Publisher: UBC Press

ISBN: 077481568X

Category: Political Science

Page: 256

View: 6170

During the first half of the twentieth century, Canada and Germany’s responses to questions of national membership consisted of discriminatory policies aimed at harnessing migration for economic ends. Yet, by the end of the century, both countries were transformed into highly diverse multicultural societies. How did this remarkable shift come about? Triadafilopoulos argues that, after the war, global human rights norms intersected with domestic political identities and institutions, opening the way for the liberalization of Canada and Germany’s immigration and citizenship policies. His is a thought-provoking analysis that sheds light on the dynamics of membership politics and policy making in contemporary liberal-democratic countries.
Posted in Political Science

The Rise and Decline of the State

Author: Martin van Creveld

Publisher: Cambridge University Press

ISBN: 9780521656290

Category: History

Page: 439

View: 2460

This unique volume traces the history of the state from its beginnings to the present day.
Posted in History

Knowing History in Mexico

An Ethnography of Citizenship

Author: Trevor Stack

Publisher: UNM Press

ISBN: 0826352545

Category: Social Science

Page: 184

View: 2282

While much has been written about national history and citizenship, anthropologist Trevor Stack focuses on the history and citizenship of towns and cities. Basing his inquiry on fieldwork in west Mexican towns near Guadalajara, Stack begins by observing that people talked (and wrote) of their towns’ history and not just of Mexico’s. Key to Stack’s study is the insight that knowing history can give someone public status or authority. It can make someone stand out as a good or eminent citizen. What is it about history that makes this so? What is involved in knowing history and who is good at it? And what do they gain from being eminent citizens, whether of towns or nations? As well as academic historians, Stack interviewed people from all walks of life—bricklayers, priests, teachers, politicians, peasant farmers, lawyers, and migrants. Resisting the idea that history is intrinsically interesting or valuable—that one simply must know the past in order to understand the present—he explores the very idea of “the past” and asks why it is valued by so many people.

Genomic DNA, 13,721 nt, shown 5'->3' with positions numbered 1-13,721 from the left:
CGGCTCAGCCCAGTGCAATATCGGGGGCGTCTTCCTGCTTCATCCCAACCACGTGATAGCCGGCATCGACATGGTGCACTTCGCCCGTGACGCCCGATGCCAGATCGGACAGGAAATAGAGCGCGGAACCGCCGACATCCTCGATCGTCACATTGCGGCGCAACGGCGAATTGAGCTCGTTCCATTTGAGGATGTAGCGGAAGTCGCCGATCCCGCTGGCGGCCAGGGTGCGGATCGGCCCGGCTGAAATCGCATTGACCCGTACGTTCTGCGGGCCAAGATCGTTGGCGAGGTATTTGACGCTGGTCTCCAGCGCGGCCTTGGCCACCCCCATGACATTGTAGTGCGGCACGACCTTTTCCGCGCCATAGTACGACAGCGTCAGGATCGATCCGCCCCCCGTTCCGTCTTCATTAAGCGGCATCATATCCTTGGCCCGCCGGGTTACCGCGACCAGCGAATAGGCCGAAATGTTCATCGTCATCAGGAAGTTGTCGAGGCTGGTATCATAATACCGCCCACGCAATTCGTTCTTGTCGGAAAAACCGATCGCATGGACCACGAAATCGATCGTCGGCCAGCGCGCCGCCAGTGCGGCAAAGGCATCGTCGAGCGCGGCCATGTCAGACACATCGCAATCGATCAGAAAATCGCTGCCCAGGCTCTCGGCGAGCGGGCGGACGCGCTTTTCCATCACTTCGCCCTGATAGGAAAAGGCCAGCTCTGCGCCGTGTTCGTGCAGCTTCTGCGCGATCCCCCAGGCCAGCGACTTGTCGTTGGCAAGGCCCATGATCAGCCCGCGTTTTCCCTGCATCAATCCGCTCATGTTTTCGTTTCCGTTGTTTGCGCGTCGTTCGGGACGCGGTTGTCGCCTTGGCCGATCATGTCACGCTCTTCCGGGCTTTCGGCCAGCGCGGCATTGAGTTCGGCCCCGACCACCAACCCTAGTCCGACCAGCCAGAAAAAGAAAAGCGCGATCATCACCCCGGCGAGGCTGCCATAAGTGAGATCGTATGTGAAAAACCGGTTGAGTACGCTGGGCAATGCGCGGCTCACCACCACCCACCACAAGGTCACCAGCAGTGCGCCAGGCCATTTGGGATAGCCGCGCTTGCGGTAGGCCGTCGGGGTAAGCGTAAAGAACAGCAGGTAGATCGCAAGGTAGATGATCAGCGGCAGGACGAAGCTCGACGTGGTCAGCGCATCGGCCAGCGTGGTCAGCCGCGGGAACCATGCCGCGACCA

Posted in Social Science

Radical Moves

Caribbean Migrants and the Politics of Race in the Jazz Age

Author: Lara Putnam

Publisher: UNC Press Books

ISBN: 0807838136

Category: History

Page: 336

View: 7294

In the generations after emancipation, hundreds of thousands of African-descended working-class men and women left their homes in the British Caribbean to seek opportunity abroad: in the goldfields of Venezuela and the cane fields of Cuba, the canal construction in Panama, and the bustling city streets of Brooklyn. But in the 1920s and 1930s, racist nativism and a brutal cascade of antiblack immigration laws swept the hemisphere. Facing borders and barriers as never before, Afro-Caribbean migrants rethought allegiances of race, class, and empire. In Radical Moves, Lara Putnam takes readers from tin-roof tropical dancehalls to the elegant black-owned ballrooms of Jazz Age Harlem to trace the roots of the black-internationalist and anticolonial movements that would remake the twentieth century. From Trinidad to 136th Street, these were years of great dreams and righteous demands. Praying or "jazzing," writing letters to the editor or letters home, Caribbean men and women tried on new ideas about the collective. The popular culture of black internationalism they created--from Marcus Garvey's UNIA to "regge" dances, Rastafarianism, and Joe Louis's worldwide fandom--still echoes in the present.
Posted in History

Suspect Families

DNA Analysis, Family Reunification and Immigration Policies

Author: Torsten Heinemann,Ilpo Helén,Thomas Lemke,Ursula Naue,Martin G. Weiss

Publisher: Ashgate Publishing, Ltd.

ISBN: 1472424263

Category: Social Science

Page: 144

View: 1221